ourselves in a better position to make use of our intelligence, knowledge,
    energy, and resources to resolve the problem.

6. CBT uses the Socratic Method.
    Cognitive-behavioral therapists want to gain a very good understanding of
    their clients' concerns.  That's why they often ask questions.  They also
    encourage their clients to ask questions of themselves, like, "How do I
    really know that those people are laughing at me?"  "Could they be laughing
    about something else?"

7. CBT is structured and directive.
    Cognitive-behavioral therapists have a specific agenda for each session.
    Specific techniques / concepts are taught during each session.  CBT
    focuses on the client's goals.  We do not tell our clients what their goals
    "should" be, or what they "should" tolerate.  We are directive in the sense that
    we show our clients how to think and behave in ways to obtain what they
    want. Therefore, CBT therapists do not tell their clients what to do -- rather,
    they teach their clients how to do.

8. CBT is based on an educational model.
    CBT is based on the scientifically supported assumption that most emotional
    and behavioral reactions are learned.  Therefore, the goal of therapy is to
    help clients unlearn their unwanted reactions and to learn a new way of
    reacting.  

    Therefore, CBT has nothing to do with "just talking".  People can "just talk"
    with anyone.

    The educational emphasis of CBT has an additional benefit -- it leads to
    long term results.  When people understand how and why they are doing
    well, they know what to do to continue doing well.

9. CBT theory and techniques rely on the Inductive Method.
    A central aspect of Rational thinking is that it is based on fact. Often, we
    upset ourselves about things when, in fact, the situation isn't like we think it
    is.  If we knew that, we would not waste our time upsetting ourselves.

    Therefore, the inductive method encourages us to look at our thoughts as
    being hypotheses or guesses that can be questioned and tested.  If we find
    that our hypotheses are incorrect (because we have new information), then we
    can change our thinking to be in line with how the situation really is.

10. Homework is a central feature of CBT.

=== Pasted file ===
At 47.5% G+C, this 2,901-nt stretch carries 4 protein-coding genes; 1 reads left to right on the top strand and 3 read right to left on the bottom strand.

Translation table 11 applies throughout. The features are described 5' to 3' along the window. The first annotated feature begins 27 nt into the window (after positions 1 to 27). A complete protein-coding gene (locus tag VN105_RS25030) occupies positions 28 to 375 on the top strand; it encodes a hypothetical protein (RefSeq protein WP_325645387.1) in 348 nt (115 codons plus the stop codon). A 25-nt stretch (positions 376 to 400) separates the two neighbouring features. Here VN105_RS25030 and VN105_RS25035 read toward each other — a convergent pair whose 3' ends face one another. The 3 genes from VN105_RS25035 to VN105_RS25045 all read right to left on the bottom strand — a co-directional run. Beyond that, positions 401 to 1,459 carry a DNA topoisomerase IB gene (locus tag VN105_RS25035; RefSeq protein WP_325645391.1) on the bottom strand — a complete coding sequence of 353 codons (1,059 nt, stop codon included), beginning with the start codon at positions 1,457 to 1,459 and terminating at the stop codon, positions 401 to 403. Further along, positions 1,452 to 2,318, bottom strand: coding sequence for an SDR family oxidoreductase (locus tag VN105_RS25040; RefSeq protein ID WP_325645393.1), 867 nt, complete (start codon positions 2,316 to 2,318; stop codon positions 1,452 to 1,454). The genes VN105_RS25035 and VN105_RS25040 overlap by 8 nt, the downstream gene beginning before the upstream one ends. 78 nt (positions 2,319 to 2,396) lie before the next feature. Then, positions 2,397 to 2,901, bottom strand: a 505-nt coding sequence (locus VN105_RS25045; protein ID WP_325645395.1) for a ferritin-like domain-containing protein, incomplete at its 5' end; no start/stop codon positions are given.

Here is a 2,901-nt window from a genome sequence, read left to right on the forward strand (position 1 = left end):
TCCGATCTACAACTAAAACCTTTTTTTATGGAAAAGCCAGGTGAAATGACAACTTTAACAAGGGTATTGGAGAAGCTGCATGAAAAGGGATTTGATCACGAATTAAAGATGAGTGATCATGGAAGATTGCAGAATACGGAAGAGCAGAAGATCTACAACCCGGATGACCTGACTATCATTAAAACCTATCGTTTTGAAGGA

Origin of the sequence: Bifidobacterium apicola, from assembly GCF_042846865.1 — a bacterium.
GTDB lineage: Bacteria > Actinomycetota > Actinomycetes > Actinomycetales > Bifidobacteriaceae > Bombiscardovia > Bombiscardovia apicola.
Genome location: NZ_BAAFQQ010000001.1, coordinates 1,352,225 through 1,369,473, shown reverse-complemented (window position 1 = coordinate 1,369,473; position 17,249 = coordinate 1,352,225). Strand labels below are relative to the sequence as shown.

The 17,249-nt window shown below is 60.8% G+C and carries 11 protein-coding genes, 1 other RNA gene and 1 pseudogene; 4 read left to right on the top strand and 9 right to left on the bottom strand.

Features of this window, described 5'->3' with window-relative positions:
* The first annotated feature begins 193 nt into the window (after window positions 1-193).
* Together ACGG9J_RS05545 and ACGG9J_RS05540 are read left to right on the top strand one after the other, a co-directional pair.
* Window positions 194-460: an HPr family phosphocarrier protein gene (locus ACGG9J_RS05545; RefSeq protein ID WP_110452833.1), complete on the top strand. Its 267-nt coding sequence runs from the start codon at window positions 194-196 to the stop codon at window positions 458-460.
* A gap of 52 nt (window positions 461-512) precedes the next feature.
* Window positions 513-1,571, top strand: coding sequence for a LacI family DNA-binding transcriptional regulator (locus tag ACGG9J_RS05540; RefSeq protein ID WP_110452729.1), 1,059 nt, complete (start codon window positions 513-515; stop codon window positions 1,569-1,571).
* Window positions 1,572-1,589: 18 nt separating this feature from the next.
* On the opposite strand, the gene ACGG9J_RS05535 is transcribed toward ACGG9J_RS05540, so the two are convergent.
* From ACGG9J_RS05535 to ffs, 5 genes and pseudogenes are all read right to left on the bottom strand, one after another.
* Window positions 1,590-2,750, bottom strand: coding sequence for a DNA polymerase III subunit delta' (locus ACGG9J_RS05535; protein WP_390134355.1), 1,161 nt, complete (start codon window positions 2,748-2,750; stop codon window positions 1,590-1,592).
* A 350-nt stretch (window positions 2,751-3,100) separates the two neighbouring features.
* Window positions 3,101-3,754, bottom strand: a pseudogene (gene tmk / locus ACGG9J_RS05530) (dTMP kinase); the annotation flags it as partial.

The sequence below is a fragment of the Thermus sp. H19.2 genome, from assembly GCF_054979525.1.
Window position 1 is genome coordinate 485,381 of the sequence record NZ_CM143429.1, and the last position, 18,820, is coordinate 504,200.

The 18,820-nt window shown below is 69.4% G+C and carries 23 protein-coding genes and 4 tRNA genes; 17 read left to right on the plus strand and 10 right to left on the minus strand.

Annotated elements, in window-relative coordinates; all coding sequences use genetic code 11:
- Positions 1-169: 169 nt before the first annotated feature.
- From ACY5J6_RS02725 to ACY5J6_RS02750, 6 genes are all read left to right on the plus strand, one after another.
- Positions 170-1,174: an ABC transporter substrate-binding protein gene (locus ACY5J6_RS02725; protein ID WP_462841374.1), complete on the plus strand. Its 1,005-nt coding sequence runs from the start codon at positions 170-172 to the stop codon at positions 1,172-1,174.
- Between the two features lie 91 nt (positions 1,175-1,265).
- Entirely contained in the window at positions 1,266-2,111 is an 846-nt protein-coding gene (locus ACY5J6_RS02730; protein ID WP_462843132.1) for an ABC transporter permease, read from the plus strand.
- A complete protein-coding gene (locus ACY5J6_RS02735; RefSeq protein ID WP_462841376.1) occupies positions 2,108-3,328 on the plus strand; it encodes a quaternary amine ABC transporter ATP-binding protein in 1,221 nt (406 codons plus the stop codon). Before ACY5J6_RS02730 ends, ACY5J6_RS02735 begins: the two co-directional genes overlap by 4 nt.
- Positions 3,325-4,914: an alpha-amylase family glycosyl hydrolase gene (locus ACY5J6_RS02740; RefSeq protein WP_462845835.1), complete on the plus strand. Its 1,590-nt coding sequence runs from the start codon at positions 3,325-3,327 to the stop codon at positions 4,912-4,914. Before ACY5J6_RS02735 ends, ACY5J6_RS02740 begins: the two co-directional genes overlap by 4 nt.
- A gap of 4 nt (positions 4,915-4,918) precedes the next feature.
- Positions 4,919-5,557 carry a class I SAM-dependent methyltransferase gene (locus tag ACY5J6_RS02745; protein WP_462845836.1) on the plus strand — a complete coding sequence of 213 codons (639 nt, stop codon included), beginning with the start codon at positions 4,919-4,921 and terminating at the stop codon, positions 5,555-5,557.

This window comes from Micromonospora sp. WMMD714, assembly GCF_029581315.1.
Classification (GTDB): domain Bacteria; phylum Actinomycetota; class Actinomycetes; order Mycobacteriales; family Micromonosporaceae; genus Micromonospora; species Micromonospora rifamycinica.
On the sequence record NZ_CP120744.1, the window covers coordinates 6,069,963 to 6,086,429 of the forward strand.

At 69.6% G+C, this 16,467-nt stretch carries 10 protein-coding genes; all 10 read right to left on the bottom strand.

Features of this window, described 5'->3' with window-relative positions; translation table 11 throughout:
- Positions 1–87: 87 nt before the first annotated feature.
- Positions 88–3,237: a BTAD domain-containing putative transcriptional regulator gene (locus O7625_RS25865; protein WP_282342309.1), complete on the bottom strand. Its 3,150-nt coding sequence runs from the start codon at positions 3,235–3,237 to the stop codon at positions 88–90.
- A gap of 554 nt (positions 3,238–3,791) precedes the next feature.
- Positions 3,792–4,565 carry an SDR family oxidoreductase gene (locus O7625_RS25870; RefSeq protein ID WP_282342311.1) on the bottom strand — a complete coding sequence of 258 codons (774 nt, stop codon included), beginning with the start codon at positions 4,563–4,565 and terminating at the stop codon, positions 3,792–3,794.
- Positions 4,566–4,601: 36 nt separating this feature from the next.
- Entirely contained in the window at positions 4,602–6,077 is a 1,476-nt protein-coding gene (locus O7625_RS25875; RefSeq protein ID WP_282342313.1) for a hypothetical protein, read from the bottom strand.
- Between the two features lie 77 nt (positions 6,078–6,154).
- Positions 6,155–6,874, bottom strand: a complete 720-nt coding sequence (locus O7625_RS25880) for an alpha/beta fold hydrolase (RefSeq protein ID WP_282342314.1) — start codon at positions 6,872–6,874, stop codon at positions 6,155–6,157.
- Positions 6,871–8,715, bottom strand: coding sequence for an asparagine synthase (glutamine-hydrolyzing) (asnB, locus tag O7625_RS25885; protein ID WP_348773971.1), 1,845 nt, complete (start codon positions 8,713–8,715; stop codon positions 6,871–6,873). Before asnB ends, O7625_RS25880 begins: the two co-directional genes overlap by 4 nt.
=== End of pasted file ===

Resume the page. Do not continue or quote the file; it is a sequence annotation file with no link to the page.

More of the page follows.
If when you attempted to learn your multiplication tables you spent only one
      hour per week studying them, you might still be wondering what 5 X 5
      equals.  You very likely spent a great deal of time at home studying your
      multiplication tables, maybe with flashcards.

      The same is the case with psychotherapy.  Goal achievement (if obtained)
      could take a very long time if all a person were only to think about the
      techniques and topics taught was for one hour per week.  That's why CBT
      therapists assign reading assignments and encourage their clients to
      practice the techniques learned.

Sorry for the length of this post, but all of these factors are involved in CBT. Most importantly, however, is that you'll only get as much out of it as you put in.
As far as you fear of a panic attack during your vacation, CBT may or may not be helpful. I would talk with my doctor about a back-up plan, such as a small quantity of a fast acting benzo, like Xanax.

Michael

  










  

460185 tn?1326077772
I know very little about CBT; in fact, the post above describes it better than most google sites.

Therapy, IMHO tends to be "trendy" - different schools of thought at different points in time.  Rogerian therapy worked for me; so did bio-energetics but I don't know if they are used anymore.

Ultimately, it's the client who does the work.  The therapist is a guide. I had to feel safe and have a rapport with my therapist AND I needed long-term therapy.

Just my opinion with no offense intended to anyone.